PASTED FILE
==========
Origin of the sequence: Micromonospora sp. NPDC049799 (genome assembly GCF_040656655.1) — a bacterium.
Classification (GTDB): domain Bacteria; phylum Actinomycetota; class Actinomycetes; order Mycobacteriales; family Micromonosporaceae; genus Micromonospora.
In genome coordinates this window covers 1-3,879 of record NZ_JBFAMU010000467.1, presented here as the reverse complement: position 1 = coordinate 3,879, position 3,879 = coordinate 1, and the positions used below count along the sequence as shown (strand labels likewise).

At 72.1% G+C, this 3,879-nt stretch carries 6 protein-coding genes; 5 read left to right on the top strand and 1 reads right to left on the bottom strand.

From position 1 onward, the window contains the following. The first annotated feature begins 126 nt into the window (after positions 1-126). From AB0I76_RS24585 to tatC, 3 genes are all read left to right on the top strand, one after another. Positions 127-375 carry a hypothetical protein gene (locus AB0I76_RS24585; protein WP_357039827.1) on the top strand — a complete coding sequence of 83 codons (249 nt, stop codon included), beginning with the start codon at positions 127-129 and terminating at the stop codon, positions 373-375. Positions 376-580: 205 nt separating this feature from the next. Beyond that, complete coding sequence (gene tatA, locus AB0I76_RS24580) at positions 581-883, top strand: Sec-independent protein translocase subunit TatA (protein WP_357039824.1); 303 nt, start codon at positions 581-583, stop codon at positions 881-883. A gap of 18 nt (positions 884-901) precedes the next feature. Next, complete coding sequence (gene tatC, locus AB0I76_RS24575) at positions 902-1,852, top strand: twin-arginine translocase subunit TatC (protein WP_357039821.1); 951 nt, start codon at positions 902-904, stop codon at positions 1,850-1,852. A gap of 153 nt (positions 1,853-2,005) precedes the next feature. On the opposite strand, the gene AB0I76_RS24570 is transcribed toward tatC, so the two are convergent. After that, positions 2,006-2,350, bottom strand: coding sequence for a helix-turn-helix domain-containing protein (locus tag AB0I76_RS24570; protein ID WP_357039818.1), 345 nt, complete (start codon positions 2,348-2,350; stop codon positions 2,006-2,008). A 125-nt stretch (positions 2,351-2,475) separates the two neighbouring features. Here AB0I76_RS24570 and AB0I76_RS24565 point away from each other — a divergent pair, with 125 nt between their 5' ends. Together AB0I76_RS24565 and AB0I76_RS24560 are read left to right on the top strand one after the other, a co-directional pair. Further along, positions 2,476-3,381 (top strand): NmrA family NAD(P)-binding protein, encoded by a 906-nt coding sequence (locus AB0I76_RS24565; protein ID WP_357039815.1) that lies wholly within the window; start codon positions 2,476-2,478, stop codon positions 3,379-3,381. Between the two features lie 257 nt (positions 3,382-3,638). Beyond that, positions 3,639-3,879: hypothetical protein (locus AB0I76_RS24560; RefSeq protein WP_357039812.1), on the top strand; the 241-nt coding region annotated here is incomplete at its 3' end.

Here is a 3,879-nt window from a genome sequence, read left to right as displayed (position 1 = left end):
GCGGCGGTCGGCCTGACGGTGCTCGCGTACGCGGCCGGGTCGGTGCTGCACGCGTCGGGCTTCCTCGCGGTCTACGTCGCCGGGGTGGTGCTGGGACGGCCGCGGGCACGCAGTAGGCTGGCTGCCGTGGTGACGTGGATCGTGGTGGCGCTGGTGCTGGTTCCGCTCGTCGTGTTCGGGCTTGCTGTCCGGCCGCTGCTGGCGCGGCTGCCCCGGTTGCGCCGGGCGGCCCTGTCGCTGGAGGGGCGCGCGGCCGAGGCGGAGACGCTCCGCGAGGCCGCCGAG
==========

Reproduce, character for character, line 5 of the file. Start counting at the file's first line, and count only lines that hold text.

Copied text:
From position 1 onward, the window contains the following. The first annotated feature begins 126 nt into the window (after positions 1-126). From AB0I76_RS24585 to tatC, 3 genes are all read left to right on the top strand, one after another. Positions 127-375 carry a hypothetical protein gene (locus AB0I76_RS24585; protein WP_357039827.1) on the top strand — a complete coding sequence of 83 codons (249 nt, stop codon included), beginning with the start codon at positions 127-129 and terminating at the stop codon, positions 373-375. Positions 376-580: 205 nt separating this feature from the next. Beyond that, complete coding sequence (gene tatA, locus AB0I76_RS24580) at positions 581-883, top strand: Sec-independent protein translocase subunit TatA (protein WP_357039824.1); 303 nt, start codon at positions 581-583, stop codon at positions 881-883. A gap of 18 nt (positions 884-901) precedes the next feature. Next, complete coding sequence (gene tatC, locus AB0I76_RS24575) at positions 902-1,852, top strand: twin-arginine translocase subunit TatC (protein WP_357039821.1); 951 nt, start codon at positions 902-904, stop codon at positions 1,850-1,852. A gap of 153 nt (positions 1,853-2,005) precedes the next feature. On the opposite strand, the gene AB0I76_RS24570 is transcribed toward tatC, so the two are convergent. After that, positions 2,006-2,350, bottom strand: coding sequence for a helix-turn-helix domain-containing protein (locus tag AB0I76_RS24570; protein ID WP_357039818.1), 345 nt, complete (start codon positions 2,348-2,350; stop codon positions 2,006-2,008). A 125-nt stretch (positions 2,351-2,475) separates the two neighbouring features. Here AB0I76_RS24570 and AB0I76_RS24565 point away from each other — a divergent pair, with 125 nt between their 5' ends. Together AB0I76_RS24565 and AB0I76_RS24560 are read left to right on the top strand one after the other, a co-directional pair. Further along, positions 2,476-3,381 (top strand): NmrA family NAD(P)-binding protein, encoded by a 906-nt coding sequence (locus AB0I76_RS24565; protein ID WP_357039815.1) that lies wholly within the window; start codon positions 2,476-2,478, stop codon positions 3,379-3,381. Between the two features lie 257 nt (positions 3,382-3,638). Beyond that, positions 3,639-3,879: hypothetical protein (locus AB0I76_RS24560; RefSeq protein WP_357039812.1), on the top strand; the 241-nt coding region annotated here is incomplete at its 3' end.